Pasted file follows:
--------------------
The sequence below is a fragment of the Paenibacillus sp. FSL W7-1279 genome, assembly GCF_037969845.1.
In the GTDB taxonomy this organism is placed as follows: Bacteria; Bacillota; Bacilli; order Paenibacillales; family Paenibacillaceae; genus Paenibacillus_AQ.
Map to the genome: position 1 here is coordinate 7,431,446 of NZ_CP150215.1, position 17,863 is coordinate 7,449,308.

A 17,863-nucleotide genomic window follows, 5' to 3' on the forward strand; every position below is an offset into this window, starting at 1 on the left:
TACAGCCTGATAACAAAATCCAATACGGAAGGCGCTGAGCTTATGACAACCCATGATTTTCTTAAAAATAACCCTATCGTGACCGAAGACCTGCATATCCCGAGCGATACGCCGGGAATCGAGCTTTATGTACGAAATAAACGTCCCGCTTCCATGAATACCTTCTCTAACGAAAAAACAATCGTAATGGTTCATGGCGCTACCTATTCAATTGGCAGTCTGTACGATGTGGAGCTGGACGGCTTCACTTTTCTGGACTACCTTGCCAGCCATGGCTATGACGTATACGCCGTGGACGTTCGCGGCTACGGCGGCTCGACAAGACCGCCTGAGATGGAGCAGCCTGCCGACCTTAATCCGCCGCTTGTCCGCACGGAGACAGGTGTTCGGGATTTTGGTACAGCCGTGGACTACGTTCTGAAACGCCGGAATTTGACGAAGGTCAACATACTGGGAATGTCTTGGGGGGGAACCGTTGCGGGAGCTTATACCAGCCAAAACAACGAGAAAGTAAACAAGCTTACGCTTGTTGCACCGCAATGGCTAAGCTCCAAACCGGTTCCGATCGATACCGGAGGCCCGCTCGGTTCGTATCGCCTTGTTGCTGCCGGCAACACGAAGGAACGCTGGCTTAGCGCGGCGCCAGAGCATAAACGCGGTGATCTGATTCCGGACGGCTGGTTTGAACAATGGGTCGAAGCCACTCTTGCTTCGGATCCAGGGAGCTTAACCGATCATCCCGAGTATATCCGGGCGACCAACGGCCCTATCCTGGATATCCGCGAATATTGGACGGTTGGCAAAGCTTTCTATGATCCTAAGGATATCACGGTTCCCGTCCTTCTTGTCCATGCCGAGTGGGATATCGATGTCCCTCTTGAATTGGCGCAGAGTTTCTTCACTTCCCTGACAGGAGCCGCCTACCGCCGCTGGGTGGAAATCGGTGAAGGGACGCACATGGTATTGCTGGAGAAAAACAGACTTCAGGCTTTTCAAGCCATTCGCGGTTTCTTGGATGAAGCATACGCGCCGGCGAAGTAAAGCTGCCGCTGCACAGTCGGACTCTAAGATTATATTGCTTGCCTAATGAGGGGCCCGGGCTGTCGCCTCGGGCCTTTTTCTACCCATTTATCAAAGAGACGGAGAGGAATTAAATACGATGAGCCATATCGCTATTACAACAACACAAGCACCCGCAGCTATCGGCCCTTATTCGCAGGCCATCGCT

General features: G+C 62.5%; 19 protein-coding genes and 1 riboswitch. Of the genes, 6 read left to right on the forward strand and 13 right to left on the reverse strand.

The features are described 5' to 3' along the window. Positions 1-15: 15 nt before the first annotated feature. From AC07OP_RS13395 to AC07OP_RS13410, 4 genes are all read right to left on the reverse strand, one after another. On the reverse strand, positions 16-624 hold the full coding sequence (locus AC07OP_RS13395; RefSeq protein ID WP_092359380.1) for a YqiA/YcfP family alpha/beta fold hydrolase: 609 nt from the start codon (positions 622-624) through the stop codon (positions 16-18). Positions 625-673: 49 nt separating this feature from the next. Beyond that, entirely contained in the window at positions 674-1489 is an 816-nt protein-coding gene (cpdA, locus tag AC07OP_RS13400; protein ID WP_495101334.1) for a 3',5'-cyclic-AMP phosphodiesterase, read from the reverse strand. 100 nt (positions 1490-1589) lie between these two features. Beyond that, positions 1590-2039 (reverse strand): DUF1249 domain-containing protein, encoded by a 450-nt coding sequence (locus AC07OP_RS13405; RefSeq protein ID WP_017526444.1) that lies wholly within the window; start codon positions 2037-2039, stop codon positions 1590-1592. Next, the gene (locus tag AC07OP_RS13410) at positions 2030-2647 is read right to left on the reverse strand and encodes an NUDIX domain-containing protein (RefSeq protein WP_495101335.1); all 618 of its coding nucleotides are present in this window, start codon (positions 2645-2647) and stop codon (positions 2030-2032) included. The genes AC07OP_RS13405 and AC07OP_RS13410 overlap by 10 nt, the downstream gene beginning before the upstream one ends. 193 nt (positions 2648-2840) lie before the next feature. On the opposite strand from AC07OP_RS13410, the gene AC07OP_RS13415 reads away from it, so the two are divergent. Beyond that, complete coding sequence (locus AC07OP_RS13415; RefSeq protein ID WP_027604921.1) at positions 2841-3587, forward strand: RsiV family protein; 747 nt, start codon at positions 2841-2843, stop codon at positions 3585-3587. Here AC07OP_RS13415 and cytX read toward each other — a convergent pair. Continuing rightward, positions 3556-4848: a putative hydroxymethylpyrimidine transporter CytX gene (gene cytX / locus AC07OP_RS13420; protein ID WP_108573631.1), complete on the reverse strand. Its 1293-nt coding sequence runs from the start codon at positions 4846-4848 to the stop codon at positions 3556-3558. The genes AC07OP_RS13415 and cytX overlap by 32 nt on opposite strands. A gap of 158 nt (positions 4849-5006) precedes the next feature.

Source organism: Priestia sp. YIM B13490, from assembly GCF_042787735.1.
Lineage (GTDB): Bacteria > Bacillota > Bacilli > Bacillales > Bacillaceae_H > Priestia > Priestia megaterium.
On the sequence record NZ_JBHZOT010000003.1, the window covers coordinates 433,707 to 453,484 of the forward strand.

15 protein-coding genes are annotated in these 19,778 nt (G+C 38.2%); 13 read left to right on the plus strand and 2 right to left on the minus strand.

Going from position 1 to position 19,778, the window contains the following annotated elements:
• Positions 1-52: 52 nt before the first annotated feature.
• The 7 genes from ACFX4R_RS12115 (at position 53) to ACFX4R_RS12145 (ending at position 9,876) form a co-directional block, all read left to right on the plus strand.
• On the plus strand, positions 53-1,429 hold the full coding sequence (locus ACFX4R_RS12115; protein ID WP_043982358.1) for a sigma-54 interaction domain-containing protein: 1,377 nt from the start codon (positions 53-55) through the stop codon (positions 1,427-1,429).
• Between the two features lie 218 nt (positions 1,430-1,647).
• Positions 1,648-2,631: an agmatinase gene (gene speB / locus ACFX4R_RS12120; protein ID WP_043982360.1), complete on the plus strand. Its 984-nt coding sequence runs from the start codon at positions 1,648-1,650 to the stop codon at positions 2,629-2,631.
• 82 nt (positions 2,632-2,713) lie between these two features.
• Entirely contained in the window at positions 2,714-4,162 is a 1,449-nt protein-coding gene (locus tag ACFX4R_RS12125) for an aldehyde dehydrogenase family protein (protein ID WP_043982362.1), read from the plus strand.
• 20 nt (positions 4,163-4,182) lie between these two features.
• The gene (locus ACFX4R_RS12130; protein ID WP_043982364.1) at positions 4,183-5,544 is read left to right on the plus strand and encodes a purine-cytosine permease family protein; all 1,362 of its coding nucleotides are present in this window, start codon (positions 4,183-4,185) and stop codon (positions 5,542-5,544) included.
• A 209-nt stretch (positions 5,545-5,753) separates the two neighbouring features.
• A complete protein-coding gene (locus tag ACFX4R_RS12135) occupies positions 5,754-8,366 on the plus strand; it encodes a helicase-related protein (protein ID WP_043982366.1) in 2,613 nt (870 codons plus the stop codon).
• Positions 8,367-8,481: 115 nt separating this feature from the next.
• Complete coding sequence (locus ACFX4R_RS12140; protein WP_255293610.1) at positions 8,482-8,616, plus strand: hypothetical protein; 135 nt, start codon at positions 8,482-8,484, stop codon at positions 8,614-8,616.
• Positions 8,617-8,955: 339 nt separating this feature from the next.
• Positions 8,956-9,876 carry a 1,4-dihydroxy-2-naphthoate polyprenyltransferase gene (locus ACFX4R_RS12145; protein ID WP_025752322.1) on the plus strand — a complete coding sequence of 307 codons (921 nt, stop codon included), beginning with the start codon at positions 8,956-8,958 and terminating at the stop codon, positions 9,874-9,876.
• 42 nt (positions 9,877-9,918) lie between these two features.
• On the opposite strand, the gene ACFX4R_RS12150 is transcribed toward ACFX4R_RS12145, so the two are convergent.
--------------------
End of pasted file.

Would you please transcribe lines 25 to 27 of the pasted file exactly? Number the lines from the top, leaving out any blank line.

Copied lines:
• Complete coding sequence (locus ACFX4R_RS12140; protein WP_255293610.1) at positions 8,482-8,616, plus strand: hypothetical protein; 135 nt, start codon at positions 8,482-8,484, stop codon at positions 8,614-8,616.
• Positions 8,617-8,955: 339 nt separating this feature from the next.
• Positions 8,956-9,876 carry a 1,4-dihydroxy-2-naphthoate polyprenyltransferase gene (locus ACFX4R_RS12145; protein ID WP_025752322.1) on the plus strand — a complete coding sequence of 307 codons (921 nt, stop codon included), beginning with the start codon at positions 8,956-8,958 and terminating at the stop codon, positions 9,874-9,876.